Saturday, 20 February 2021




 Despite the endless rain and cold, spring is at last making an appearance. Snowdrops have been pushing through the sodden earth ( what plucky little flowers!) and little green buds have been bursting from the stems and branches of the shrubs in the garden.
 

My thoughts  should be turning to seed brochures to plan this years vegetable plot but looking out the window at the pouring rain I can't just get enthusiastic...  so I will read my folklore books instead and dream of warm spring days.

So I am waiting for the Cuckoo to arrive, might have a bit of time to wait as it traditionally doesn't appear until April.

The cuckoo comes in April

Sings a song in May

Then in June another tune

And then she flies away

It is quite apt that the Snowdrop is also known as the Flower of Hope as we are all hoping; after the past months, for better times. 

Other names for Snowdrops: Candlemas Bells, February Fair Maids, Snowbells and Snowpiercers. On the Welsh borders they are gathered to purify the house but in some counties this is a no no as they are known as Death flowers, maybe because they grow in so many graveyards and recall the white clothes traditionally worn for the death of a child.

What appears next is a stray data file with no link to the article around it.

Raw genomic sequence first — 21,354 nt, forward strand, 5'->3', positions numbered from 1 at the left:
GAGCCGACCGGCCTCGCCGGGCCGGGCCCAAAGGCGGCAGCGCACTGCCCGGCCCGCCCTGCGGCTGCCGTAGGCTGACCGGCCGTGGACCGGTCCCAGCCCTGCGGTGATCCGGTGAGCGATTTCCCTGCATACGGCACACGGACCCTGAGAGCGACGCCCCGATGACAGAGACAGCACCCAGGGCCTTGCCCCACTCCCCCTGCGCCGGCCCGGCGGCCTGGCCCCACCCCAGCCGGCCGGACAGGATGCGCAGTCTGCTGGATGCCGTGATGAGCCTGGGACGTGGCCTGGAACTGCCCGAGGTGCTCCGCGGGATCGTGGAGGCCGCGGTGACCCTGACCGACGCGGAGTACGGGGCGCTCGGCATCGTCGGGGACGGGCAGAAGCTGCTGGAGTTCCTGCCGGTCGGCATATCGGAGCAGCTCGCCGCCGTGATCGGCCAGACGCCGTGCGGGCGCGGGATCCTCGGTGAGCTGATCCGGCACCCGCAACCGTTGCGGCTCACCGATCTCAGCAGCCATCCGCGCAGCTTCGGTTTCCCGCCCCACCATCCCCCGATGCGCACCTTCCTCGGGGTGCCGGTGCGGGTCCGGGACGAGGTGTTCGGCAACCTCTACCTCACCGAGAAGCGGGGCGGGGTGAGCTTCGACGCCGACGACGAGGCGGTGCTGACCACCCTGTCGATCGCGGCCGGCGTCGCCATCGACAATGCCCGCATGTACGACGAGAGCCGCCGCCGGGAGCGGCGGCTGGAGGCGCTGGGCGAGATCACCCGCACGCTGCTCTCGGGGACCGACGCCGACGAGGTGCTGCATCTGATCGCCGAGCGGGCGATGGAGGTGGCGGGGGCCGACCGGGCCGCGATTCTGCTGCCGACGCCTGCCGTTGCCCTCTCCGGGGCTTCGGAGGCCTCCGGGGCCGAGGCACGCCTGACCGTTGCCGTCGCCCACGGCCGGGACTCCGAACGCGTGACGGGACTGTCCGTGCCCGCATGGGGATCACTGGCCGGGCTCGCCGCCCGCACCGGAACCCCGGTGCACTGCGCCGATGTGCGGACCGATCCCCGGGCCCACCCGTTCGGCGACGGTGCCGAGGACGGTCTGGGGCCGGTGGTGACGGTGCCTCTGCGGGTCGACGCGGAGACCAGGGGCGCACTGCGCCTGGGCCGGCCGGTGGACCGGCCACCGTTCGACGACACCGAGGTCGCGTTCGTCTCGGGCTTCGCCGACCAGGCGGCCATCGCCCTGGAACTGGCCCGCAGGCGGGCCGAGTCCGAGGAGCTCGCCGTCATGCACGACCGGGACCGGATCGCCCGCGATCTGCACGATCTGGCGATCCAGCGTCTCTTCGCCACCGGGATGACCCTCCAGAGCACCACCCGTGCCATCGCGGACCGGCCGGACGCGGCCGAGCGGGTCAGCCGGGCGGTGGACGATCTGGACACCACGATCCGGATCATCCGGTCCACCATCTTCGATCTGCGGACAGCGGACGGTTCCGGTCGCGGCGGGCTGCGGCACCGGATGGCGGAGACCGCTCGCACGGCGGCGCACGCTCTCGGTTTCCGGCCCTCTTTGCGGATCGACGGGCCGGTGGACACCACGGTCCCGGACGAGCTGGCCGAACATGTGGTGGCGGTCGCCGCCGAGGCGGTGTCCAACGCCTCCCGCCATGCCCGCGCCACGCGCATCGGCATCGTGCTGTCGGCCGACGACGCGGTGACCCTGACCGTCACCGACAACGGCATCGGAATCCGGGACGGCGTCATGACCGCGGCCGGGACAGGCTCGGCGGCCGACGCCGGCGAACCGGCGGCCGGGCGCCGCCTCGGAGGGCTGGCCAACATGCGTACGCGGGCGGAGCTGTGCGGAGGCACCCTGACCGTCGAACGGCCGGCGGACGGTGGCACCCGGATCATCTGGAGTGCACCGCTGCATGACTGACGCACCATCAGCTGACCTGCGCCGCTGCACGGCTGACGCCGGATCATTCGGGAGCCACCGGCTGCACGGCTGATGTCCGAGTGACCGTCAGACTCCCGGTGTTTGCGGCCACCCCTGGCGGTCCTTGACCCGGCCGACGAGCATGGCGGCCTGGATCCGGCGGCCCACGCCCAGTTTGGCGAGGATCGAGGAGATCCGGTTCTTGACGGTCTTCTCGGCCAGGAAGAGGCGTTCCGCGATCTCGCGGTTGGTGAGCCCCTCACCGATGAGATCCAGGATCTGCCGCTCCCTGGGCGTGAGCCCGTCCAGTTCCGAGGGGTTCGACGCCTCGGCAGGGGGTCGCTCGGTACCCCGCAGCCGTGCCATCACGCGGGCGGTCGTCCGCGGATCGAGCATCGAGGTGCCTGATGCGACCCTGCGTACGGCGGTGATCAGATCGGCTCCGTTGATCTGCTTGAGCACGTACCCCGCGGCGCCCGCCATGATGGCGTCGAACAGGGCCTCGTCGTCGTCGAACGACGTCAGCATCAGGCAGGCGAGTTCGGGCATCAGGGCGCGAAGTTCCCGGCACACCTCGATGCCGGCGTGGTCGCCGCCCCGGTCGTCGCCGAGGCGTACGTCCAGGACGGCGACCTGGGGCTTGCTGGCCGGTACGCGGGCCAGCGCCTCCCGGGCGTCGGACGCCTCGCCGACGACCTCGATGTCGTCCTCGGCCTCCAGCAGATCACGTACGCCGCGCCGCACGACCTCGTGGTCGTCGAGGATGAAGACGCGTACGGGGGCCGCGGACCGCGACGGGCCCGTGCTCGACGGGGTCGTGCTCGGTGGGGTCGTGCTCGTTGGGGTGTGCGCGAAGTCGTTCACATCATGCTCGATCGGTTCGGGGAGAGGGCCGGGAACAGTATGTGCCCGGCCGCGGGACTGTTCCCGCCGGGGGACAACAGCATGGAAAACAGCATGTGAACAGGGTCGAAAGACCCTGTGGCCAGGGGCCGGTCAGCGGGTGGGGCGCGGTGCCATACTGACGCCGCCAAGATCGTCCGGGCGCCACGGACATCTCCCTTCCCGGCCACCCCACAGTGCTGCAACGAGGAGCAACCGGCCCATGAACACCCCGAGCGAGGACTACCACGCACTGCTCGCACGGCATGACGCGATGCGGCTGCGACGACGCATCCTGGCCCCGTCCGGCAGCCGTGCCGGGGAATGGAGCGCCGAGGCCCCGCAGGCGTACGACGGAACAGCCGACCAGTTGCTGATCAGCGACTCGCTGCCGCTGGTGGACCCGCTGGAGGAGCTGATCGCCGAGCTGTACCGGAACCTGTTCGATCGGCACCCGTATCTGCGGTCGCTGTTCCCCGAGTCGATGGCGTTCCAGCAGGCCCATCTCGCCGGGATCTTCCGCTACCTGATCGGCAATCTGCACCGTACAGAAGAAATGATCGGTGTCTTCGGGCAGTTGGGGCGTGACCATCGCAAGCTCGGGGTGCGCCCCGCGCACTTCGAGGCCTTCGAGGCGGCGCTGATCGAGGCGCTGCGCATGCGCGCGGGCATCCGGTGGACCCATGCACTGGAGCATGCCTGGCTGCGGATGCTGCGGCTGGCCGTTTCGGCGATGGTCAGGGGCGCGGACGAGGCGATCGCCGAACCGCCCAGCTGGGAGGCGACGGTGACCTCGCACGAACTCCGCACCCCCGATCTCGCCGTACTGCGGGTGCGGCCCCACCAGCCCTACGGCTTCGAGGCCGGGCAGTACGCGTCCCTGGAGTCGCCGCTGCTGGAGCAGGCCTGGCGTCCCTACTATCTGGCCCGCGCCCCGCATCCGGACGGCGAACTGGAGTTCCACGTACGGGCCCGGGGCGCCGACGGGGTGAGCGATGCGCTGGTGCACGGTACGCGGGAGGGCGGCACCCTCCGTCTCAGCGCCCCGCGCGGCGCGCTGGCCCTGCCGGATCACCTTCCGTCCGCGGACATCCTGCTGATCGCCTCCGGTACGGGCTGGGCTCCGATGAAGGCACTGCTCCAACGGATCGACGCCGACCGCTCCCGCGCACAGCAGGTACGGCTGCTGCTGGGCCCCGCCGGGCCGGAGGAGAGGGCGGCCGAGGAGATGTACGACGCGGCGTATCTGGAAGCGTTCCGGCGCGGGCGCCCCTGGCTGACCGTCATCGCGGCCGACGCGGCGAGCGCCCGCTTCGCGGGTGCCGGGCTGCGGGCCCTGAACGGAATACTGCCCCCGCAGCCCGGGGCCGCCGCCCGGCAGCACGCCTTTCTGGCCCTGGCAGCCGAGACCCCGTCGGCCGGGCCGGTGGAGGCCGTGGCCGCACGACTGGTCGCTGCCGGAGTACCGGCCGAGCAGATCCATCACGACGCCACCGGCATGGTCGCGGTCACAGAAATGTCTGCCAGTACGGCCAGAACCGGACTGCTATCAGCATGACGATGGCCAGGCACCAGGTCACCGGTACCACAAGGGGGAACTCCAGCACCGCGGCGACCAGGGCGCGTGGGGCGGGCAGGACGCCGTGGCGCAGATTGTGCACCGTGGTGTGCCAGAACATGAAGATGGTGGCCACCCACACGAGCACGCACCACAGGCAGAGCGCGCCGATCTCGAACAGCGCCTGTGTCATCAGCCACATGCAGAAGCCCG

It is one of the first flowers to appear at this time of year. Its beauty symbolises purity.

'The snowdrop in purest white arraie, first rears its head on Candlemas daie'  Circa 1500

The second of February is Candlemas Day, St Mary's Feast of the Candles. Officially the Feast of Purification and the presentation of the Christ in the Temple. 

When Christ was presented to the aged Simeon, forty days after his birth, he prophesied that  Jesus would be a light to lighten the Gentiles. So hence the candlelit services and processions.

Back to gardening... it is on this day that we are supposed to plant beans...don't think so!


Just found this in The Perpetual Almanack of Folklore by Charles Kightley



One day in February in 1799 a passing farmer noticing a handkerchief hanging on a bush, rescued Elizabeth Woodcock of Impington, Cambridgshire from the snowy hole in which she had taken refuge from a blizzard eight days previously. Drifting snow had covered her to a depth of six feet and she had become to weak to climb out; during her confinement her only sustenance was two pinches of snuff!

So avoid travelling by night in snowy weather...

"For she was all froze in with frost

Eight days and nights poor soul

But when they gave her up for lost

They found her down the hole"


One has to wonder what was in the snuff??



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